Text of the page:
Kirk Meche, Special to the American Press
Last Modified: Wednesday, January 22, 2014 10:28 AM
A standing-room-only crowd of people — many of them holding signs and wearing school colors — filled the Calcasieu Parish School Board meeting Tuesday as officials discussed whether to close three schools. The School Board, facing a $10 million budget deficit, has proposed closing Ralph Wilson and John F. Kennedy elementary schools and Reynaud Middle.
Many attendees, including parents, teachers, administrators, local officials, and civic and religious leaders, had to watch and listen to the meeting via a live feed on monitors in the Central Office lobby. Thirty-four blue cards were filled out by people who wanted to speak in favor of keeping the schools open.
Ultimately, the board voted to close only Reynaud Middle. School Board members Fred Hardy, Clara Duhon and Roman Thompson voted against the closure. The 155 students at Reynaud will be divided between Molo and Oak Park middle schools.
"Reynaud has had so many opportunities from us to improve ... but unfortunately the school has not progressed,” said School Board member Mack Dellafosse. “I think the majority of the board realized that, and we cut our losses.”
Dellafosse said that by consolidating Reynaud, the students will now be in schools that will give them the opportunity to play football and join band and other clubs. “They don’t have that right now because of the small environment, and you have teachers who are burnt out,” he said.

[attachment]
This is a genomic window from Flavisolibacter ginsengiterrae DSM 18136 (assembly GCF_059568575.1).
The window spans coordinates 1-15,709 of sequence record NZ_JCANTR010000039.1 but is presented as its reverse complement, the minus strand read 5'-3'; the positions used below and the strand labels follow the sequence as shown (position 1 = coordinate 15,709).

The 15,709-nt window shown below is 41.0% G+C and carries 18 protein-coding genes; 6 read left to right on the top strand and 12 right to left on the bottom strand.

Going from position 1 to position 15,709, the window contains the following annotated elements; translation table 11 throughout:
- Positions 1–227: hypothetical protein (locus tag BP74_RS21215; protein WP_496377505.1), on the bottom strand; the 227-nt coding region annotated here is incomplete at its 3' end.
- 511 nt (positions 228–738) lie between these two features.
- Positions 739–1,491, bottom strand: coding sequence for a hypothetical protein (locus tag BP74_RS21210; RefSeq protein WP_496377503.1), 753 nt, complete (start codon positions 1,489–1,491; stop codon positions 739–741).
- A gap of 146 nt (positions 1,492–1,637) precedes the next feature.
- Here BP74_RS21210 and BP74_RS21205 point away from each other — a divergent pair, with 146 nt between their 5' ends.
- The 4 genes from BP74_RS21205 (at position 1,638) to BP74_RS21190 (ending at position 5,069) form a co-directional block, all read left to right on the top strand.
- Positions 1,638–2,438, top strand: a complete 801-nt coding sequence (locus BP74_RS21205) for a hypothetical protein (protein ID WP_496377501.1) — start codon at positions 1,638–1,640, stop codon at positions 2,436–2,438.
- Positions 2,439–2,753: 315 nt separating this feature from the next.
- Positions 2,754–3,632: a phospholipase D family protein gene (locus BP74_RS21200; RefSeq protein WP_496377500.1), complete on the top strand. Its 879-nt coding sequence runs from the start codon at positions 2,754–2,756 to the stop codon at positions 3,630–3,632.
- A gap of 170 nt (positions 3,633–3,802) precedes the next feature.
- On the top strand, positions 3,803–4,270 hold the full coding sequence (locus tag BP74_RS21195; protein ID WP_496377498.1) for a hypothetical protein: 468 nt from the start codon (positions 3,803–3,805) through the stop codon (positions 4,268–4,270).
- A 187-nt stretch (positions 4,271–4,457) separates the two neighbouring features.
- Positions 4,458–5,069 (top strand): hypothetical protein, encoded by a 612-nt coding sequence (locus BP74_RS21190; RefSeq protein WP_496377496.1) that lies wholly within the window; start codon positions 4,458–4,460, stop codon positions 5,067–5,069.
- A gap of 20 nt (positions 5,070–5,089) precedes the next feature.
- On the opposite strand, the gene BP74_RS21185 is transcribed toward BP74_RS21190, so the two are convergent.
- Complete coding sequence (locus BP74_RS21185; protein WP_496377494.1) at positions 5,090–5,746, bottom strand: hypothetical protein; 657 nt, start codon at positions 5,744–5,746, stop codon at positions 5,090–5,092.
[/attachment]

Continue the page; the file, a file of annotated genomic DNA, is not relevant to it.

At the beginning of the meeting, the board decided not to vote on the closure of John F. Kennedy Elementary. However, they later passed a motion to revisit the consideration in November after the Budget Committee reviews a future study on the school. The board also voted to table discussions on the possible closure of Ralph Wilson Elementary until November as well. Both decisions were met with cheers and applause from the crowd.
After listening to many members of the community speak passionately and in favor of both John F. Kennedy and Ralph Wilson, the board challenged the public to stay interested and involved. School Board member Jim Karr said that after hearing from blue-card speakers and learning of all of the community support, he was changing his position on the closures of the two schools.
“I have been reading a lot in the paper about the support of these schools,” Karr said. “We’ve have asked for community support of our schools for I don’t know how long, and now we are seeing a real outpouring of help. These students, your children, must have that."
Dellafosse said he was happy with the outcome of Tuesday’s meeting and thinks community members now sees that they must stay involved.
“What we do between now and November will dictate what happens to these schools,” Dellafosse said. “So my whole issue is that we just empower them to continue. They are doing excellent programs in the schools. They are doing as much as they can.”
Posted By: Melvin Miller On: 1/22/2014
Title: School Closures
The School Board might consider selling off some of its unused property to alleviate some of the budget shortfalls rather than upending childrens' lives.